As for those physical stereotypes, one look at Roach shatters those. Caramel-colored highlights peek out from her dark hair, cut in a fashionable bob. A fresh coat of red nail polish shines through the white chalk dust on her hands as she trains, and the stones in her silver hoop earrings sparkle when they catch the light. A pink plastic Strawberry Shortcake lunch bag is tucked between her backpack and gear bag.

And just like in her gymnastics days, her makeup is perfectly done when she steps on the competition platform.

"I'm a girly girl, I can't help it. That's who I am," she said.

As a former gymnast, Roach was a natural at weightlifting. Three months after she started lifting, she qualified for her first national event, where she took third in her weight class.

"I've seen a lot of people with that kind of potential," said John Thrush, Roach's one and only coach since she began lifting in April 1994. "But potential is like a bag of gold that's buried in the woods. You've got to find it. Potential has to be backed up by a whole lot of work."

By 1998, Roach was the top weightlifter in the United States. She set a world record in the 53-kilogram class (117 pounds) with a 113-kilogram lift (250 pounds) in the clean and jerk, and was the first American woman to lift double her body weight.

She was all but guaranteed a spot at the Sydney Olympics. But eight weeks before the trials, she heard a "Pop! Pop!" as she did a squat and felt a twinge in her lower back. She had herniated a disk.

She went to the Olympic trials anyway, and tried to lift in the snatch portion. But the pain was too great, and she withdrew. She spent the rest of the competition in the stands, crying.

"It's a classic case of missing the golden ring. It's right there within your grasp and you can't reach that far," Thrush said.

Saved by surgery
Even when she wasn't lifting, her back problems lingered. And eight months into her comeback, the pain returned with fearsome intensity. Tests showed fragments of that herniated disk had broken off, and that excruciating pain was the shards digging into her nerves.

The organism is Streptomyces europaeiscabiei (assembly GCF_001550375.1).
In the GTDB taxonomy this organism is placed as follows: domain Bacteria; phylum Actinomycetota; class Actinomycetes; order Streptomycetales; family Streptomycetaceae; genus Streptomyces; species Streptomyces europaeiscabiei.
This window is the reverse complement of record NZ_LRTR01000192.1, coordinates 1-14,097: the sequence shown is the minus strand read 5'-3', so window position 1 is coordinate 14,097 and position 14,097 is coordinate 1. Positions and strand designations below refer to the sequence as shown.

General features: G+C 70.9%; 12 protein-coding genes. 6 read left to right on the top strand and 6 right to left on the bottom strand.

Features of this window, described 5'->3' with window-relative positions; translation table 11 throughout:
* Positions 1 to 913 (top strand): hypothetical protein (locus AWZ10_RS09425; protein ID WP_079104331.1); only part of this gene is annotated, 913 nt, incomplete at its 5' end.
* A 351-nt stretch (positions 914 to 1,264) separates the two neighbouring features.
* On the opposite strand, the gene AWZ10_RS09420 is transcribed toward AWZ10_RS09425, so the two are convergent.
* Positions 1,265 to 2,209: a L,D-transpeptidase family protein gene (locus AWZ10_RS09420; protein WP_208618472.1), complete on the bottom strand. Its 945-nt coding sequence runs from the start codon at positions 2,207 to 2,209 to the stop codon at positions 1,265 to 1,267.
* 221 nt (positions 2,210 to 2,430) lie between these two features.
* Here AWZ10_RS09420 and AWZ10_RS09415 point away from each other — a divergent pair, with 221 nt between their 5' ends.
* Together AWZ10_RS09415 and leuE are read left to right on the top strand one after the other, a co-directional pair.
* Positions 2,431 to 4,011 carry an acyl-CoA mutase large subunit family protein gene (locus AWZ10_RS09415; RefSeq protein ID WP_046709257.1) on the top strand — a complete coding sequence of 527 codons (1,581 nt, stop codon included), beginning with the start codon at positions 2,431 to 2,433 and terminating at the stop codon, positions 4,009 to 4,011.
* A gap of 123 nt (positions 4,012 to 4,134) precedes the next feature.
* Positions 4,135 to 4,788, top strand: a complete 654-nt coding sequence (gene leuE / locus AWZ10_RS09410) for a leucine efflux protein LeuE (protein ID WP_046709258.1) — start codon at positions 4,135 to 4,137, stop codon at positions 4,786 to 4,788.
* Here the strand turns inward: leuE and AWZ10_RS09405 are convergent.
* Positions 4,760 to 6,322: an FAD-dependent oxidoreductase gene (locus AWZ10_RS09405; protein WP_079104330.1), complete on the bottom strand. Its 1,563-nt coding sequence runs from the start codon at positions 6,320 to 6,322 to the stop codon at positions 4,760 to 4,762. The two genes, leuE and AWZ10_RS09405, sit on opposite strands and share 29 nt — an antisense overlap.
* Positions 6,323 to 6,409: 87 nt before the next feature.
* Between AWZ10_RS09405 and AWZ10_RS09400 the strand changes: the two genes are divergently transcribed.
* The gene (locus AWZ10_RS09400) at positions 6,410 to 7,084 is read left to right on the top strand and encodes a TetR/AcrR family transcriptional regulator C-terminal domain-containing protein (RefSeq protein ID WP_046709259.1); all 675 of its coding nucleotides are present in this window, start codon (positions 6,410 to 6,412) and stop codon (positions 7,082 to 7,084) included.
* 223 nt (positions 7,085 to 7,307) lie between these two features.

Her old massage therapist, Greg Summers, was now a chiropractor, and it was only by working with him that she was able to keep training. Still, she'd go five or six weeks, then have to take two off to let the pain subside.

She managed to train enough to win another national title - her sixth - in 2006 and make the world team. Finally, at the world championships, she asked a USA Weightlifting doctor if there was anything that could be done for her back.

There was, in fact, a new procedure called microdiscectomy that could help. Instead of cutting through muscle to remove the bone fragments, doctors could now pinch them to the side and work around them, reducing the recovery time.

She flew to Los Angeles on a Sunday at the end of October 2006, and had the surgery Monday. On Tuesday, she was on a plane back home. The pain that had practically immobilized her was gone. She was back in the gym five days later, and doing Olympic lifts eight weeks after that.

Seven months later, she lifted a total of 184 kilograms (406 pounds) at the US championships, her best result in nine years. In July 2007, she won a bronze medal at the Pan American Games.

Though she didn't have her greatest meet at the US championships on Feb. 29, her total of 183 kilograms was enough to win her weight class and qualify for one of the four Olympic berths. She still must compete at the Olympic trials next weekend but, barring another disaster, she will be on her way to Beijing.

"My story isn't really about me," she said. "It's about a group of people that came together to try and make this Olympic dream happen."